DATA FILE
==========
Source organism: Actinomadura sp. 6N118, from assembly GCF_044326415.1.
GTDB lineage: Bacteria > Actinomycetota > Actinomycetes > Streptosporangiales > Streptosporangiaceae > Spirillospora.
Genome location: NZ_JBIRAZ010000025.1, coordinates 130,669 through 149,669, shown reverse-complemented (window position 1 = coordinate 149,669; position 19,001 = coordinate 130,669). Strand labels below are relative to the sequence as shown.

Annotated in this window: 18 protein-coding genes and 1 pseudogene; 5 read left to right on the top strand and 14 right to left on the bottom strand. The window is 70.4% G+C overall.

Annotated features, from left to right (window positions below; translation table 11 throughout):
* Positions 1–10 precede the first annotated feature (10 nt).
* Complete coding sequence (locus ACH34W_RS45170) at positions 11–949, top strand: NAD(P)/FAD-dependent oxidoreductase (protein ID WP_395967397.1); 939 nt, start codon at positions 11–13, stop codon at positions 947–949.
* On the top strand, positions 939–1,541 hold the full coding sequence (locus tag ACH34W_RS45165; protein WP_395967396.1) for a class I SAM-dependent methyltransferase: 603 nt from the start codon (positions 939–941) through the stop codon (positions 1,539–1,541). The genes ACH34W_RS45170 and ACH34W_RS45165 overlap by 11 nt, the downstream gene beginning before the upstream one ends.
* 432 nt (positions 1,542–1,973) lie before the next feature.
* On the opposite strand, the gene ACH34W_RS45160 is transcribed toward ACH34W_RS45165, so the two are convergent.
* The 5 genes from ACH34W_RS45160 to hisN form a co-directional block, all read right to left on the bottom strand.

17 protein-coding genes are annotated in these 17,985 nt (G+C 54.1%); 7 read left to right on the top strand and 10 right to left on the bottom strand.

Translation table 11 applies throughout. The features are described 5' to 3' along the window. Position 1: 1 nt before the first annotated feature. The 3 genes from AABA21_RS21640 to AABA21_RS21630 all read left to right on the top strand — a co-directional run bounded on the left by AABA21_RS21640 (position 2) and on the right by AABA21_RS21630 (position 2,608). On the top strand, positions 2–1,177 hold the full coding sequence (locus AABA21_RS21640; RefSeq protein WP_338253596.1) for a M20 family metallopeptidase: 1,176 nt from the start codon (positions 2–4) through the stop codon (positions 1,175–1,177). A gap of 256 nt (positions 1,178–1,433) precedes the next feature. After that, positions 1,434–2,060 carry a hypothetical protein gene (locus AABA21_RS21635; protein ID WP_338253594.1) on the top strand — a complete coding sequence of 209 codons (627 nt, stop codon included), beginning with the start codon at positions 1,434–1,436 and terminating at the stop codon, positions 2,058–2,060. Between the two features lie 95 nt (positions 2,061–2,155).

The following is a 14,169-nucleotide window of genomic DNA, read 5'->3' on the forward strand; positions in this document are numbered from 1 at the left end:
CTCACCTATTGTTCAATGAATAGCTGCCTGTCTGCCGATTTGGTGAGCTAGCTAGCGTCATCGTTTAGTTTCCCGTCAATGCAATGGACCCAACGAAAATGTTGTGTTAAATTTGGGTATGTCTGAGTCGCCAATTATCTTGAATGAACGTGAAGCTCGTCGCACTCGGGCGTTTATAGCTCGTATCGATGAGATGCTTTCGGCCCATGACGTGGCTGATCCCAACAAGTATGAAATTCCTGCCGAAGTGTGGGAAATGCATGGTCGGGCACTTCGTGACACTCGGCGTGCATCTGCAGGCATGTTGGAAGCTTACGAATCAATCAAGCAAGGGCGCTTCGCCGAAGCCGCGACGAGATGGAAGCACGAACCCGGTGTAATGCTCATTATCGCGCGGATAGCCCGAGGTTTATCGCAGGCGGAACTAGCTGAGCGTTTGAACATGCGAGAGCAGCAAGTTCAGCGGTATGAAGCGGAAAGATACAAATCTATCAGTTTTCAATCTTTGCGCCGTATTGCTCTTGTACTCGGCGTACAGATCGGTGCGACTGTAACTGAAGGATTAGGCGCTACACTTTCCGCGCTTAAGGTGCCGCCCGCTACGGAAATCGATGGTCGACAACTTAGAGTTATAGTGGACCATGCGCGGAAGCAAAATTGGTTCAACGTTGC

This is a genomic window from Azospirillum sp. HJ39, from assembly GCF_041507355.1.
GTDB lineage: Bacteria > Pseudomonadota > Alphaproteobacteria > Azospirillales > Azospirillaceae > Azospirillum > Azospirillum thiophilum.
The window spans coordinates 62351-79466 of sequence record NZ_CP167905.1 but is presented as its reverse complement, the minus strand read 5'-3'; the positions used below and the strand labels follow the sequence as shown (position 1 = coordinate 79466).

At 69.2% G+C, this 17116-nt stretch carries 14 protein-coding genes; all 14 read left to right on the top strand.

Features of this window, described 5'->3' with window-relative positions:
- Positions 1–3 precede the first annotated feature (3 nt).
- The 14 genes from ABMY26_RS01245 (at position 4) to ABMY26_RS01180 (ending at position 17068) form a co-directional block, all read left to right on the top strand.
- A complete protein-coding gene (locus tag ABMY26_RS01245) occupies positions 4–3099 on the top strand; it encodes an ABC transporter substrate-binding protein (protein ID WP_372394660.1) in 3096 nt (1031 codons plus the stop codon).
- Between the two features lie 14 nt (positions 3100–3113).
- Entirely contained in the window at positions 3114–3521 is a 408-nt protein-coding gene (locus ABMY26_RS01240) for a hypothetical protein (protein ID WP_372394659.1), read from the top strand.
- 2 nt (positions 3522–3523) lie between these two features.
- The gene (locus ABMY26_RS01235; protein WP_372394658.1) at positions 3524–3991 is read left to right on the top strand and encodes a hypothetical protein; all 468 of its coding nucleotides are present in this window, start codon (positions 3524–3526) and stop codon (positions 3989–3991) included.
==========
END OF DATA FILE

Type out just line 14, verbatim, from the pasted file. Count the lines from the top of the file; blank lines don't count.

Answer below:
The following is a 14,169-nucleotide window of genomic DNA, read 5'->3' on the forward strand; positions in this document are numbered from 1 at the left end: